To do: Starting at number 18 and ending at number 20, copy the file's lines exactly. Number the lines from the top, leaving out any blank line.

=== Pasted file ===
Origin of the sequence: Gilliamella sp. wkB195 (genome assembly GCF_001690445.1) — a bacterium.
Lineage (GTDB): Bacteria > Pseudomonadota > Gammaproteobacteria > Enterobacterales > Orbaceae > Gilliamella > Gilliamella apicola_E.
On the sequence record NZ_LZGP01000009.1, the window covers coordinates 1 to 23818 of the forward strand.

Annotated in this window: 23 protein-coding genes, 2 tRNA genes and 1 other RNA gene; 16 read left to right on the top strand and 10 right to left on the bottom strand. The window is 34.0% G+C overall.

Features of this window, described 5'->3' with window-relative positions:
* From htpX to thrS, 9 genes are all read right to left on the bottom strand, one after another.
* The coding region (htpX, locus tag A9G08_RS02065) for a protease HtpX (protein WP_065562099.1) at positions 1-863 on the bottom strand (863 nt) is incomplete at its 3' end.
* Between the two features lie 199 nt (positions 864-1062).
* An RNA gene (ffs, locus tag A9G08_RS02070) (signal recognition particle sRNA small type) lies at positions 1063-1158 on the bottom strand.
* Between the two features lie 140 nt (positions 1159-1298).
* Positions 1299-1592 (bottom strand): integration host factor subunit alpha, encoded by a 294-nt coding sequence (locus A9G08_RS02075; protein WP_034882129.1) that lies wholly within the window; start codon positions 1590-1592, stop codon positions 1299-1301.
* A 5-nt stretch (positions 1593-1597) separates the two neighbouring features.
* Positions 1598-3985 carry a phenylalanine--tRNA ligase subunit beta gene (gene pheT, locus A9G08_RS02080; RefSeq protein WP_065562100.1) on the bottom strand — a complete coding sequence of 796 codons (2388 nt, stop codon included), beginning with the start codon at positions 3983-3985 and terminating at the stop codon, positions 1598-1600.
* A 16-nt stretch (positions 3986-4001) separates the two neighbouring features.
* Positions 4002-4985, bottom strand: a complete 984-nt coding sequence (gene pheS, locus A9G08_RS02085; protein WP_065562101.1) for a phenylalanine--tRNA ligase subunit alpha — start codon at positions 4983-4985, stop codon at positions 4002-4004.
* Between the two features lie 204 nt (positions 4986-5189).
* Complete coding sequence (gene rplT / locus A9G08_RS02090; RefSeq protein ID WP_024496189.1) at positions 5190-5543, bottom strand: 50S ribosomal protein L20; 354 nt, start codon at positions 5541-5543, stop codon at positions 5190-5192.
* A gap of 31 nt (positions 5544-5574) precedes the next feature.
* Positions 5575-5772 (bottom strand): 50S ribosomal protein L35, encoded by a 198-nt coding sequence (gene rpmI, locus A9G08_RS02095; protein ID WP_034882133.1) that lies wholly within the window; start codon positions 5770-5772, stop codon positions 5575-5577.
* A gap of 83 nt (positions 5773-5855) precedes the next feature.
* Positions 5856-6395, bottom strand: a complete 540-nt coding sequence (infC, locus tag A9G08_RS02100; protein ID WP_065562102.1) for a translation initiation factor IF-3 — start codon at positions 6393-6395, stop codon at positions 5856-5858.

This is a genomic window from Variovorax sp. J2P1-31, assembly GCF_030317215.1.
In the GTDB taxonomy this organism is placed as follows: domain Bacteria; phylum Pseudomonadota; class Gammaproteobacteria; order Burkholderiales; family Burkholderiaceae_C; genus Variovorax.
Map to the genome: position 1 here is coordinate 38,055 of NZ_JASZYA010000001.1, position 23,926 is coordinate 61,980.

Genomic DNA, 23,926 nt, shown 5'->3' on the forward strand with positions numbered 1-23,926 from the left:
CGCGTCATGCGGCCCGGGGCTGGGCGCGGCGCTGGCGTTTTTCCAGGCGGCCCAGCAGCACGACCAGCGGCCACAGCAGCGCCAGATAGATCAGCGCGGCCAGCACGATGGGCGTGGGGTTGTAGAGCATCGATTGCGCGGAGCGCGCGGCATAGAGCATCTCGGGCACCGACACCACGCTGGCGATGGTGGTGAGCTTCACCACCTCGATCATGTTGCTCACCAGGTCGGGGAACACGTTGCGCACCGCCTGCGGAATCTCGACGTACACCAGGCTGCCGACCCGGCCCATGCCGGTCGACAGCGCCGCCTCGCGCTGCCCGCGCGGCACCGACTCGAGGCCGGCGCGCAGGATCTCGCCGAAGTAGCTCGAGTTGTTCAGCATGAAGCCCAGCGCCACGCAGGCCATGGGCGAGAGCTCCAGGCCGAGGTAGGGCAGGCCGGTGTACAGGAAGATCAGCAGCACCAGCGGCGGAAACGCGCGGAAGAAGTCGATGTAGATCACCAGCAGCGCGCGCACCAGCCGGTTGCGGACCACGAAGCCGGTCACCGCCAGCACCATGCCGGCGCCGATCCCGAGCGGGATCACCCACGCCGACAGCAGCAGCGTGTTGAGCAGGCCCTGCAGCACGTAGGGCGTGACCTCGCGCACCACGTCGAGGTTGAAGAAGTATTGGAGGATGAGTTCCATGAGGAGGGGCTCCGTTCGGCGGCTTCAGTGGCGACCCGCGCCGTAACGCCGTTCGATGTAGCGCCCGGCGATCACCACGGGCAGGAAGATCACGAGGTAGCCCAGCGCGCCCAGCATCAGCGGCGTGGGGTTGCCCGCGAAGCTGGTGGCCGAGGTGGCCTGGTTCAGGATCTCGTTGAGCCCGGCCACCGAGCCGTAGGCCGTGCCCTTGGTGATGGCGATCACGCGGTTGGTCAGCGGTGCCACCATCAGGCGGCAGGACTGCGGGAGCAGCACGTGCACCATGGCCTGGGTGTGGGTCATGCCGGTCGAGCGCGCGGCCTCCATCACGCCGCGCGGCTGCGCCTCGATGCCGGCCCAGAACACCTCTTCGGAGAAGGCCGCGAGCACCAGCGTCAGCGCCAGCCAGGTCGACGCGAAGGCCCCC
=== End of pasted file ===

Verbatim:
* A gap of 31 nt (positions 5544-5574) precedes the next feature.
* Positions 5575-5772 (bottom strand): 50S ribosomal protein L35, encoded by a 198-nt coding sequence (gene rpmI, locus A9G08_RS02095; protein ID WP_034882133.1) that lies wholly within the window; start codon positions 5770-5772, stop codon positions 5575-5577.
* A gap of 83 nt (positions 5773-5855) precedes the next feature.